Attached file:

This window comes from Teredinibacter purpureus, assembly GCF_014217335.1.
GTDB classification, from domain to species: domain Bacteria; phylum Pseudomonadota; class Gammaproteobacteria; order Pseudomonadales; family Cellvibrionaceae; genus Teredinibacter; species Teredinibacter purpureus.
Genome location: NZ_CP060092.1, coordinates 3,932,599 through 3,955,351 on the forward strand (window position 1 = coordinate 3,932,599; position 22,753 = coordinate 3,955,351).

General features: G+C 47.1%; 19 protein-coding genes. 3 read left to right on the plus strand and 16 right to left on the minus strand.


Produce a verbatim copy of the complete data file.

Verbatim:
This window comes from Teredinibacter purpureus, assembly GCF_014217335.1.
GTDB classification, from domain to species: domain Bacteria; phylum Pseudomonadota; class Gammaproteobacteria; order Pseudomonadales; family Cellvibrionaceae; genus Teredinibacter; species Teredinibacter purpureus.
Genome location: NZ_CP060092.1, coordinates 3,932,599 through 3,955,351 on the forward strand (window position 1 = coordinate 3,932,599; position 22,753 = coordinate 3,955,351).

General features: G+C 47.1%; 19 protein-coding genes. 3 read left to right on the plus strand and 16 right to left on the minus strand.